In addition, as is evident from FIG. 2B, the use of the trigger 13 in conjunction with the actuator lever 15 provides a mechanical advantage so that the amount of operator force applied to the toggle is considerably less than that needed with conventional installation tools. The use of the actuator lever 15 also permits the desired tensioning force to be applies over a relatively small arc of operation of the trigger 13.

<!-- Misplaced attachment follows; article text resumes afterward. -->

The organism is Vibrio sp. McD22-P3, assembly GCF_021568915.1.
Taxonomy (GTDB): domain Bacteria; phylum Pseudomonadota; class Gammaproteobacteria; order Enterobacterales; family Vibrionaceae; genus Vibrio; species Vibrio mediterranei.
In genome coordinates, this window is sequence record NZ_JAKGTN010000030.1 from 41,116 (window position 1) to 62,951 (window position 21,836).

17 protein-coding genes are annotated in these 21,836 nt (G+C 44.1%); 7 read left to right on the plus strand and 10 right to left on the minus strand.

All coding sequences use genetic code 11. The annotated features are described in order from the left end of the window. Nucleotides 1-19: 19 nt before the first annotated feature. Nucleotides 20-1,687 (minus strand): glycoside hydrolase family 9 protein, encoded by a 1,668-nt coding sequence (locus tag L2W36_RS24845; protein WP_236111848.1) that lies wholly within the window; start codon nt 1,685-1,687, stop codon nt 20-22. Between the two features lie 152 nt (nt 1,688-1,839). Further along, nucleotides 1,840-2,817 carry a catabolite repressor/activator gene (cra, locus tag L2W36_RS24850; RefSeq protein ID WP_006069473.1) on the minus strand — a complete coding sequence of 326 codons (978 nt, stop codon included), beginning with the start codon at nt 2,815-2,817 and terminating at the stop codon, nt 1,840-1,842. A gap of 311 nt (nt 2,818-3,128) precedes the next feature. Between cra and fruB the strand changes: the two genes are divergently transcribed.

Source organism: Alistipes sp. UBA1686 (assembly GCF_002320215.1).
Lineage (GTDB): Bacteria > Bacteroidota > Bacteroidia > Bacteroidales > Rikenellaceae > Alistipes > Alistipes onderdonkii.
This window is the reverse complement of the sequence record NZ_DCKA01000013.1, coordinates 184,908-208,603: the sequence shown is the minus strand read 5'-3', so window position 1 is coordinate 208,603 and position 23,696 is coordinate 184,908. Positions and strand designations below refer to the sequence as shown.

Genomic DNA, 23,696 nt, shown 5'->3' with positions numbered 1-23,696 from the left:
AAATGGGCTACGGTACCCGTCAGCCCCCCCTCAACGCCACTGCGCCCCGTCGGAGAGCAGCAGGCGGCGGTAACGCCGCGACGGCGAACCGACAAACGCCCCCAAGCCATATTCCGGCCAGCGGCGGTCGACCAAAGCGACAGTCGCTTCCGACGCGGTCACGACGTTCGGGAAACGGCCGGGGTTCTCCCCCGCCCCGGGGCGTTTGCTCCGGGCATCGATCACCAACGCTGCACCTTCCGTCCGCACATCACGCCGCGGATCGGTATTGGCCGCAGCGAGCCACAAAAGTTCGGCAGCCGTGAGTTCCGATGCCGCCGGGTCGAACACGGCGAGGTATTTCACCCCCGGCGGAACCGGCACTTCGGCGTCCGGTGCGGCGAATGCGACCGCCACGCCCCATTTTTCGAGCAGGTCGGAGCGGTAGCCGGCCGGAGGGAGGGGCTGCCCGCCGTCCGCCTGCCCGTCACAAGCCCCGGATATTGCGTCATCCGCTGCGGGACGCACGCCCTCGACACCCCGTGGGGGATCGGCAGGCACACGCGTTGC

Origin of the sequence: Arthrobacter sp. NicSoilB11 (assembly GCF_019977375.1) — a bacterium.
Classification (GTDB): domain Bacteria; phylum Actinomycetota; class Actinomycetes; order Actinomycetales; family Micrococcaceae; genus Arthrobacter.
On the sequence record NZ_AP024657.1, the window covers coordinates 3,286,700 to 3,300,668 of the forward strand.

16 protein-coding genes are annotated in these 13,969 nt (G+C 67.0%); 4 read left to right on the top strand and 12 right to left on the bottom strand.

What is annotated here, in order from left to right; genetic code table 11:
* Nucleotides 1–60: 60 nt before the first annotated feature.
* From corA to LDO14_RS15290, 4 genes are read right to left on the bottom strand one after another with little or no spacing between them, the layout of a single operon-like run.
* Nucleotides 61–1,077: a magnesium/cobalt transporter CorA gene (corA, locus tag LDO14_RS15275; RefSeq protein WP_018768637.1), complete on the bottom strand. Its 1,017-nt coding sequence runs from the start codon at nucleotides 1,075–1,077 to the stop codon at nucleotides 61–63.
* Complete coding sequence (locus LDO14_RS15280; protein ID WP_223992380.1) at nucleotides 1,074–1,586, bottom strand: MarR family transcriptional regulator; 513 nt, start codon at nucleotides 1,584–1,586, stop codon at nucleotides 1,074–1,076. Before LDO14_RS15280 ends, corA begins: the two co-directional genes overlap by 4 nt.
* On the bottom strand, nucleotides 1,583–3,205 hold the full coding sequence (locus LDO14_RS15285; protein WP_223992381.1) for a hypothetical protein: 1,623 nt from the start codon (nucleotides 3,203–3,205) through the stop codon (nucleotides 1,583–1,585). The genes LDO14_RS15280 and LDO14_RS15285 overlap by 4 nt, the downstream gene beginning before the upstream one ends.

The countervailing force Fc that is applied to the toggle 14 may be realized in a wide variety of ways. As shown in FIG. 2A the force Fc is applied at the end of the toggle arm 14a. This upward component of countervailing thrust may be achieved by the use of a spring (not shown) which is hooked to the end of the linkage 14a. However, such a spring tends to be mechanically unreliable and in accordance with the invention the desired countervailing force Fc can be realized using a compression spring cage 30 of the kind shown in FIGS. 3A and 3B. As indicated in FIG. 3A the end of the toggle linkage 14a is connected by a pivot pin 31p to an upper part 31 of the cage 30, which is slideably movable with respect to a lower part 32. Since the upper part 31 of the cage 30 applies the desired countervailing force Fc to the toggle arm 14a and is therefore relatively immovable, since the arm initially cannot push the toggle links 14 beyond their co-linear position.